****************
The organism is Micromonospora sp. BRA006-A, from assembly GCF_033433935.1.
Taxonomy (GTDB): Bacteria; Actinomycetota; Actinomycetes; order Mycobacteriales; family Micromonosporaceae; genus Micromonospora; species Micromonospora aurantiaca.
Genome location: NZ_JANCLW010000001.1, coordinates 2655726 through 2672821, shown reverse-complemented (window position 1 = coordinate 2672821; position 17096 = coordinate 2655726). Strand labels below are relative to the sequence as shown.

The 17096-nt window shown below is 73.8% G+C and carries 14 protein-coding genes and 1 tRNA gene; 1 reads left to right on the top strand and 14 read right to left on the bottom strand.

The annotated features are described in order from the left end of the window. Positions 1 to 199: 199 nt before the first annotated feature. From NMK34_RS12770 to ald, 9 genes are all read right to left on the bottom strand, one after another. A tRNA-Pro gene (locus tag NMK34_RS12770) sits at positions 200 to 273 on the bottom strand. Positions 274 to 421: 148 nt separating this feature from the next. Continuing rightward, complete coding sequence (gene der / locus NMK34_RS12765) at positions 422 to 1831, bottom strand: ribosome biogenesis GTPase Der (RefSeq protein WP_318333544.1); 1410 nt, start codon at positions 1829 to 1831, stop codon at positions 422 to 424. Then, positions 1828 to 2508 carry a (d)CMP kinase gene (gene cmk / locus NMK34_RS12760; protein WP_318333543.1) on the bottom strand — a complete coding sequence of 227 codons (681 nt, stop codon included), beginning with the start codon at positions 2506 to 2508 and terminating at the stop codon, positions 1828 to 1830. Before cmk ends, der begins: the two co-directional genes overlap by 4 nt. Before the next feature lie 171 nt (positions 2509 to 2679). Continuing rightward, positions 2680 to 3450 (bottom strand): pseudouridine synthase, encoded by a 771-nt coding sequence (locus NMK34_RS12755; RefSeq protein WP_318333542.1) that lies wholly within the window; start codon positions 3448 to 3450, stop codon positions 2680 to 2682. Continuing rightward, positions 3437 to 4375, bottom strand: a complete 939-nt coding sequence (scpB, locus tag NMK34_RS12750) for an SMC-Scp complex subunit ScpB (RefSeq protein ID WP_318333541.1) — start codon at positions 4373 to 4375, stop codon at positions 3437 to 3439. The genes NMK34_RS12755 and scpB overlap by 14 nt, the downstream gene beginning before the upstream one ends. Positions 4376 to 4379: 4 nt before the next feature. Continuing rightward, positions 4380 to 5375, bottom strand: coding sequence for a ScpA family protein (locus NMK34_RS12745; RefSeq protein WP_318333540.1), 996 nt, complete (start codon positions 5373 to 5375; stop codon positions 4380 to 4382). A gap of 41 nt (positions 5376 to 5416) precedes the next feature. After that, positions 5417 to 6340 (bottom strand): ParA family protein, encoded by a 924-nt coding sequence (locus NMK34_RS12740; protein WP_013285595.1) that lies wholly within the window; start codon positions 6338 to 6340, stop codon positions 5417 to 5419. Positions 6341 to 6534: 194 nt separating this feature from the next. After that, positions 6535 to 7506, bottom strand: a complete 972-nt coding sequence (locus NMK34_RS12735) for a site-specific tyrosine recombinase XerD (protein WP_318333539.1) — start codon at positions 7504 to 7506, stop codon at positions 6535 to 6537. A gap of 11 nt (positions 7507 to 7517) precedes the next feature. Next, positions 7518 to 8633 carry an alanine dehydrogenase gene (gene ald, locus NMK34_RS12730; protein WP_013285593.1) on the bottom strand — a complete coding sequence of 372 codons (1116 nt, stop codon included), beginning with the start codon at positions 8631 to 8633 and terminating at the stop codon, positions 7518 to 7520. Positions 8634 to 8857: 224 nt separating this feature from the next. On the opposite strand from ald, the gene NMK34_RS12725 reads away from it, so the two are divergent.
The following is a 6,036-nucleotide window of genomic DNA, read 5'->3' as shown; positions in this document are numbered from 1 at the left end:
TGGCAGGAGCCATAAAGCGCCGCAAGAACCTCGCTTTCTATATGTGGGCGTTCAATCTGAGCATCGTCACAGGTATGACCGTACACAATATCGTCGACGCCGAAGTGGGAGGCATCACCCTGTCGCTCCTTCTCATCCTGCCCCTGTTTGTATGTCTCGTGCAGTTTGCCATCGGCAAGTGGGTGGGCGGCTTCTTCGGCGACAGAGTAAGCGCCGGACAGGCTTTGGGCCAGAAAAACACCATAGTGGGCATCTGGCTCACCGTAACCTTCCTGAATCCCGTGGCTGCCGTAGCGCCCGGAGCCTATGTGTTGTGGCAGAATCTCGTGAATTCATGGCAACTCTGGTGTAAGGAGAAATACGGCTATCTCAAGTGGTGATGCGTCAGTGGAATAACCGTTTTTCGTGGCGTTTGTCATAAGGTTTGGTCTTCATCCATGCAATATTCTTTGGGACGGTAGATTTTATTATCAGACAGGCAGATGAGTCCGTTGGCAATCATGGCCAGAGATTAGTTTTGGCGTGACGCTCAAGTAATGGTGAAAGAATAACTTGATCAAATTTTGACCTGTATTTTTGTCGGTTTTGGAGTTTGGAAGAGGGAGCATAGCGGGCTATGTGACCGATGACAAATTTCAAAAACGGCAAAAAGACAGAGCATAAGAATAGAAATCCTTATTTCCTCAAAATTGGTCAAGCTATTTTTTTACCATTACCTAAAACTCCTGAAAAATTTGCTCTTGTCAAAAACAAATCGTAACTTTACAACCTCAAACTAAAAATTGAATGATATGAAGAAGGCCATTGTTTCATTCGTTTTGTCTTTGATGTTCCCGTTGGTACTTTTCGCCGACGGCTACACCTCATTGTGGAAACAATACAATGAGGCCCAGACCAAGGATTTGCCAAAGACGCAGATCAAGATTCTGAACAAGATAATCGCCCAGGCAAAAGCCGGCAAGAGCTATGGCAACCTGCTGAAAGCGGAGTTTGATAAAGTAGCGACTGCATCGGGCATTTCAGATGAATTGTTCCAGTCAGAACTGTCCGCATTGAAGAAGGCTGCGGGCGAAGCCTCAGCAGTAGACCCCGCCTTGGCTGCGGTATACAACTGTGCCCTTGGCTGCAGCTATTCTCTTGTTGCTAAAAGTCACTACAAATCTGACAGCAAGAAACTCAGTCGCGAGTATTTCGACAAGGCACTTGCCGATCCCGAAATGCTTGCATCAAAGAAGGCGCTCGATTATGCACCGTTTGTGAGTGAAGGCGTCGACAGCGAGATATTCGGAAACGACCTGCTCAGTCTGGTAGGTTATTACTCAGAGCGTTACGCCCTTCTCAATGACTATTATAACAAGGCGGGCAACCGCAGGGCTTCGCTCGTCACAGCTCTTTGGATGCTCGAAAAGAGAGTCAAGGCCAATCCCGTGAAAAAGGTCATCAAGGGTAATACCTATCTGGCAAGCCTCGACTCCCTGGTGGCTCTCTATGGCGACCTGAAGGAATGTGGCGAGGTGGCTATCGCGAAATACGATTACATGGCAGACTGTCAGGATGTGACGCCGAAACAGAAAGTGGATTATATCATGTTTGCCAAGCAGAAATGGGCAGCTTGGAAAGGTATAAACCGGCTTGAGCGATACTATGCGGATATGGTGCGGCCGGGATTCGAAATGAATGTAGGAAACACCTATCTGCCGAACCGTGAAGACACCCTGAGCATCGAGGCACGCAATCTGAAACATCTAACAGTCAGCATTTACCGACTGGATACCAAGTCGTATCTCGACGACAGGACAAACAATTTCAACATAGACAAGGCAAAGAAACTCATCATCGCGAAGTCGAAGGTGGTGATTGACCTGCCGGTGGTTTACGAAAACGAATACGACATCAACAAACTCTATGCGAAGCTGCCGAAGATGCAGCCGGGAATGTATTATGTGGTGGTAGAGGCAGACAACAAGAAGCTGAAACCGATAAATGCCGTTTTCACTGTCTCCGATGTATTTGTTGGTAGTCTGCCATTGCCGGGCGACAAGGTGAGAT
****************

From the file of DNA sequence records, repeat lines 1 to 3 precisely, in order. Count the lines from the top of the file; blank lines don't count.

The organism is Micromonospora sp. BRA006-A, from assembly GCF_033433935.1.
Taxonomy (GTDB): Bacteria; Actinomycetota; Actinomycetes; order Mycobacteriales; family Micromonosporaceae; genus Micromonospora; species Micromonospora aurantiaca.
Genome location: NZ_JANCLW010000001.1, coordinates 2655726 through 2672821, shown reverse-complemented (window position 1 = coordinate 2672821; position 17096 = coordinate 2655726). Strand labels below are relative to the sequence as shown.